Unlike Google’s Breadcrumb micodata format, Schema.org’s microdata format for breadcrumbs is very easy to implement. There is no need for nested tags, or overly verbose and redundant tags. Instead, there is just two modifications from the standard Breadcrumb NavXT setup.
Breadcrumbs are a property of the Schema.org WebPage CreativeWork type. The first thing you must do to use the Schema.org microdata is declare the body of the (x)HTML page to be of type WebPage. You’ll need to modify your current WordPress theme so that the opening body tag is:
This is a really easy one. However, as I’ve been asked about it several times in the past few weeks, I’m going to post about it.
One way of using an image rather than just text for the home breadcrumb was covered in the Vista-Like Breadcrumbs for WordPress article back in 2009. However, that guide is more or less an advanced topic, and directly accesses the bcn_breadcrumb_trail class, something that is currently not recommended.
Since at least Breadcrumb NavXT 3.0, the settings page allows you to use valid HTML in some fields. In the future this will be more obvious due to settings page tweaks as it is not exactly obvious that this is possible. There are really only three steps to changing from text to an image for the home breadcrumb:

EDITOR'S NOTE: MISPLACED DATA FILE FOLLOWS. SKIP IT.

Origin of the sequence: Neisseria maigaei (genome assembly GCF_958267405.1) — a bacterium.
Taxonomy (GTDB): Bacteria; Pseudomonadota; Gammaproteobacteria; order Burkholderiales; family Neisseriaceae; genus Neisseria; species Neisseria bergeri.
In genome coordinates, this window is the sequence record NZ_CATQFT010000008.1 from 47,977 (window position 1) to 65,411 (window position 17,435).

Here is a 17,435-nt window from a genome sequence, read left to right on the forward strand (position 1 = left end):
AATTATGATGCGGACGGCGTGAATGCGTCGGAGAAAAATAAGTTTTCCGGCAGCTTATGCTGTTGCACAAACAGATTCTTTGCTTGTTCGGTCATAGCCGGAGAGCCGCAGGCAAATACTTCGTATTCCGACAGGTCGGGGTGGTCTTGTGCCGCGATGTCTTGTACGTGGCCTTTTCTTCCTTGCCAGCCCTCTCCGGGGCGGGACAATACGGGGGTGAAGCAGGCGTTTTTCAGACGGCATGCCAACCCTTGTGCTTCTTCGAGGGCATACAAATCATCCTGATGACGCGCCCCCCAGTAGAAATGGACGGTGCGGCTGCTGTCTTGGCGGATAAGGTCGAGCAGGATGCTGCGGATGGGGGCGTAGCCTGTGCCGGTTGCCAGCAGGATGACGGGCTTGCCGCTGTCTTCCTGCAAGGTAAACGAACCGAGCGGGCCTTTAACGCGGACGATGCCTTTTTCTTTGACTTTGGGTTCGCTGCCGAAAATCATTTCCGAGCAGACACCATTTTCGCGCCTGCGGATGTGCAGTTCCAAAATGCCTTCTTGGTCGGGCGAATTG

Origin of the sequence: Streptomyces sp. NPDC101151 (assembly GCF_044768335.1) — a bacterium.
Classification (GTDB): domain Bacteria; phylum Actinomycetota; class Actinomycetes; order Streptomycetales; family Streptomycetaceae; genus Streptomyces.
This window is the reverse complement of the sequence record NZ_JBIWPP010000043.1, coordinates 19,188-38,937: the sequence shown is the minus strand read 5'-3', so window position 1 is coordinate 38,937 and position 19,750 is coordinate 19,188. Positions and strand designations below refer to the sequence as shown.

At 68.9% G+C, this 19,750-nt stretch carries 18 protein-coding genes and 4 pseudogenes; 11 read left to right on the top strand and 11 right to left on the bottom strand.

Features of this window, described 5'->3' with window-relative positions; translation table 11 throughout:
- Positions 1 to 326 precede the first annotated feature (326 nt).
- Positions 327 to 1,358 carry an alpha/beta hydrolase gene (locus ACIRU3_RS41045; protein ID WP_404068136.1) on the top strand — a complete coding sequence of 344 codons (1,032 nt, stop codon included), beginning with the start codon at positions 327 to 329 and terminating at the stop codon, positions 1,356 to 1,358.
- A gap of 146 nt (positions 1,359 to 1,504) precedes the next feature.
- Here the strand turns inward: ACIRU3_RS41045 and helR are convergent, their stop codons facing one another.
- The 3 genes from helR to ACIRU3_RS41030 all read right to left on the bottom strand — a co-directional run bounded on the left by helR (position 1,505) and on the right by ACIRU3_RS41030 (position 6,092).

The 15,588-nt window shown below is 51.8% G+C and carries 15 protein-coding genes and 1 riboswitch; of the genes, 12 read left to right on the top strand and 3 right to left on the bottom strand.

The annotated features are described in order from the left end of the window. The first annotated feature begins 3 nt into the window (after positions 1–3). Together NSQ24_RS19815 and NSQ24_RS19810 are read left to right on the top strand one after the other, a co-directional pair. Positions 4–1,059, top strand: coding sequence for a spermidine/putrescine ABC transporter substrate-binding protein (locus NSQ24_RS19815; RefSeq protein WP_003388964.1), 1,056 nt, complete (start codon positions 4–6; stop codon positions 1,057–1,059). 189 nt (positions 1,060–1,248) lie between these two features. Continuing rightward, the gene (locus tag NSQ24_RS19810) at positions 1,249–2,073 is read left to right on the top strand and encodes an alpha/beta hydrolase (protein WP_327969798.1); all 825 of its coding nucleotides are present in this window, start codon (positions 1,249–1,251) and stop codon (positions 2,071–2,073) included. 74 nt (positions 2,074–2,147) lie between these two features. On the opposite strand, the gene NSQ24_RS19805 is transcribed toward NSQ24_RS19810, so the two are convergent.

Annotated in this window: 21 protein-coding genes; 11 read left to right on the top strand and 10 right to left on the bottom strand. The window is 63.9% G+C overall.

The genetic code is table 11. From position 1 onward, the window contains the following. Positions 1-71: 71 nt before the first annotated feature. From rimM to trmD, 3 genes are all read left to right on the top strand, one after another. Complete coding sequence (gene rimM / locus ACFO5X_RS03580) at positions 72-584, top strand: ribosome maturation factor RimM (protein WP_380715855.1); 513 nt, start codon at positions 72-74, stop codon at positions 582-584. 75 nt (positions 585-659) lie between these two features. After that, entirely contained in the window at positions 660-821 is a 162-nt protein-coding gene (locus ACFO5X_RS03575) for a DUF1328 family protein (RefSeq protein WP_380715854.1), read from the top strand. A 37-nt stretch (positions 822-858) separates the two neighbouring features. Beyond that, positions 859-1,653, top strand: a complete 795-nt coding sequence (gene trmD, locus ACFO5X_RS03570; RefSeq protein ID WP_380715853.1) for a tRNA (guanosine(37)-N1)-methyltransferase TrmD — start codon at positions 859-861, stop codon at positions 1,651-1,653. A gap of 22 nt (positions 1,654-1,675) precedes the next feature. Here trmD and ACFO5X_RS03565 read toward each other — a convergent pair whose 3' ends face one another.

Go to the Breadcrumb NavXT settings page (under Settings > Breadcrumb NavXT).
On the “General” tab, look for the “Home Template” option.
Replace the text value of the “Home Template” option with the valid HTML for your image. e.g. <img src="http://YOUR_URL/YOUR_HOME_IMAGE" alt="Home"/> where YOUR_URL is the URL for your website, and YOUR_HOME_IMAGE is the name of the image, including file extension.
That’s it, and it also works for the “Blog Breadcrumb” and “Mainsite Breadcrumb” in setups that have these breadcrumb types.
Since Breadcrumb NavXT 3.5.0, two WordPress actions have been added into Breadcrumb NavXT. They are the bcn_before_fill and bcn_after_fill actions. As their names suggest, the first runs at the beginning of bcn_breadcrumb_trail::fill(), and the second runs at the end of the same function. Both actions pass a reference to the current bcn_breadcrumb_trail instance into the hooked function. This post quickly covers a use case for the bcn_after_fill action.
Believe it or not, Google has a rich snippits format for breadcrumbs. A user on the WordPress.org forums pointed it out to me. Is it cool? Sure. Is it useful? In its current form, probably not, and this is why.
If you are receiving an error similar to the following while activating Breadcrumb NavXT, please continue reading.
Parse error: parse error, unexpected T_STRING, expecting T_OLD_FUNCTION or T_FUNCTION or T_VAR or ‘}’ in /wp-content/plugins/breadcrumb-navxt/breadcrumb_navxt_admin.php on line 53
This should be only caused by PHP4. The line of code PHP is failing on is protected $version = '3.5.1';. Specifically, it is the protected part that PHP4 does not know about, and subsequently chokes on. Some users have claimed to receive this in a PHP5 environment. If you receive this error, please insert
somewhere in your footer. Then, open up a page on your site and look in the output from phpinfo for your PHP version. If the version is not PHP5.2 or newer, please inquire with your webhost on how to migrate to a modern PHP installation. If the output states you have a version of PHP that is 5.2 or newer, please copy the output and e-mail it to me (full output). Feel free to provide an abridged output in the comments section of this page.